• 18.  Producers insert data asynchronously  Consumers read data synchronously  Coupled in sync (consumer side) 18
  • 19.  Tuple space model, processes communication by inserting and removing tuples from a shared tuple space.  Which act like a globally shared memory.  Tuple communication decoupled in time because process can insert and retract tuple independently.  Interaction model provide time & space decoupling. 19
  • 20.  An in-based interaction: implement one-to-n semantics(only one consumer reads given tuple)  Read based interaction: implement one-to-n message delivery(a given tuple can be read by all consumer) 20
  • 21.  There are three operation perform in tuple space  Out() :- To export a tuple into tuple space  in() :- To import a tuple from tuple space  Read():-To read a tuple from tuple space(without removing)  Tuple space has originally integrated at the language level in Linda. The original Linda model is  Sun microsystem’s java spaces(1999)  IBM Tspaces(2001) 21
  • 22.  As applications grew increasingly complex, it became desirable to have a paradigm which allows distributed applications to be programmed in a manner similar to conventional applications which run on a single processor.  The Remote Procedure Call (RPC) model provides such an abstraction. Using this model, inter-process communications proceed as procedure, or function, calls, which are familiar to application program. 22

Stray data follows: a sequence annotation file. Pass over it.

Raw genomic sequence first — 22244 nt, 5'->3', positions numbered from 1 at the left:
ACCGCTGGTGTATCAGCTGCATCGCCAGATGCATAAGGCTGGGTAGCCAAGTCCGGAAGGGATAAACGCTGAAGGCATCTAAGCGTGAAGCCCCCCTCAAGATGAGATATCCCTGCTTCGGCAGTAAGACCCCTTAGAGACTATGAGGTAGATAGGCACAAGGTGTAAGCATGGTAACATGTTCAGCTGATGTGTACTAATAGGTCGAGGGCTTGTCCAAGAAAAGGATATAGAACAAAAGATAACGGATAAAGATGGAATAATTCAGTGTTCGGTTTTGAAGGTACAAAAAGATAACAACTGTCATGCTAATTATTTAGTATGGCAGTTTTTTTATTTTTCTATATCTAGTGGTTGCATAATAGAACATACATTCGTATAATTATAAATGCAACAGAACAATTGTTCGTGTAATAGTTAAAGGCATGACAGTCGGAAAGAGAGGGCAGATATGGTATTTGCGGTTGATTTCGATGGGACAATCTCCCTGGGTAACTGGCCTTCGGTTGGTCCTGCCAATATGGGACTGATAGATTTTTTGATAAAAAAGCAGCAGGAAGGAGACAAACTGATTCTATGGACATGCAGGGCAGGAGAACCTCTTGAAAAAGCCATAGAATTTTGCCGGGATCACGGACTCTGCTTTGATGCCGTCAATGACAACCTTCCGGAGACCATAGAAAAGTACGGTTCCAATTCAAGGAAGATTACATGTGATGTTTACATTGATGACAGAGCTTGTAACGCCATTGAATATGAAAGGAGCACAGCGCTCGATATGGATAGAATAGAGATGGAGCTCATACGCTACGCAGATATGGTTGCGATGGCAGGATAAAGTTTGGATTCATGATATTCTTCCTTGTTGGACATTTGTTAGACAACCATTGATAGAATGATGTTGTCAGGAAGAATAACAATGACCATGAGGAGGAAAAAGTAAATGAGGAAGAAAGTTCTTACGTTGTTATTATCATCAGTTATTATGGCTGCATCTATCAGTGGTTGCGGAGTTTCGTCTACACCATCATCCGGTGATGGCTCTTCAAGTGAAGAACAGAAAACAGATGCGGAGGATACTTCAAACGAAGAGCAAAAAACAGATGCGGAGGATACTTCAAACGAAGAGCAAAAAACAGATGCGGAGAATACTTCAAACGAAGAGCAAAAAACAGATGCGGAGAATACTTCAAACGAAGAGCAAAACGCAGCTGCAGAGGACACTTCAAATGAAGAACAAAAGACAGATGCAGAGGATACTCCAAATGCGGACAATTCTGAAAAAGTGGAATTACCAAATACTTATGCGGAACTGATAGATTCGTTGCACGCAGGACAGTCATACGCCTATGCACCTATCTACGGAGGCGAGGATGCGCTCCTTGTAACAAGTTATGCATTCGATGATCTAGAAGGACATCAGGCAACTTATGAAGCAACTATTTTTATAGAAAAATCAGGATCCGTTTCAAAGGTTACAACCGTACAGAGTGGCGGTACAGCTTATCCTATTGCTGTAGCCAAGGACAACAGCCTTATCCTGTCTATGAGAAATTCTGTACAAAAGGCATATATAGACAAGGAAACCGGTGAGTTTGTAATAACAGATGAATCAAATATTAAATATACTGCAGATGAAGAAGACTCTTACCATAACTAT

• 23.  A remote procedure call involves two independent processes, which may reside on separate machines.  A process, A, wishing to make a request to another process, B, issues a procedure call to B, passing with the call a list of argument values.  As in the case of local procedure calls, a remote procedure call triggers a predefined action in a procedure provided by process B.  At the completion of the procedure, process B returns a value to process A. 23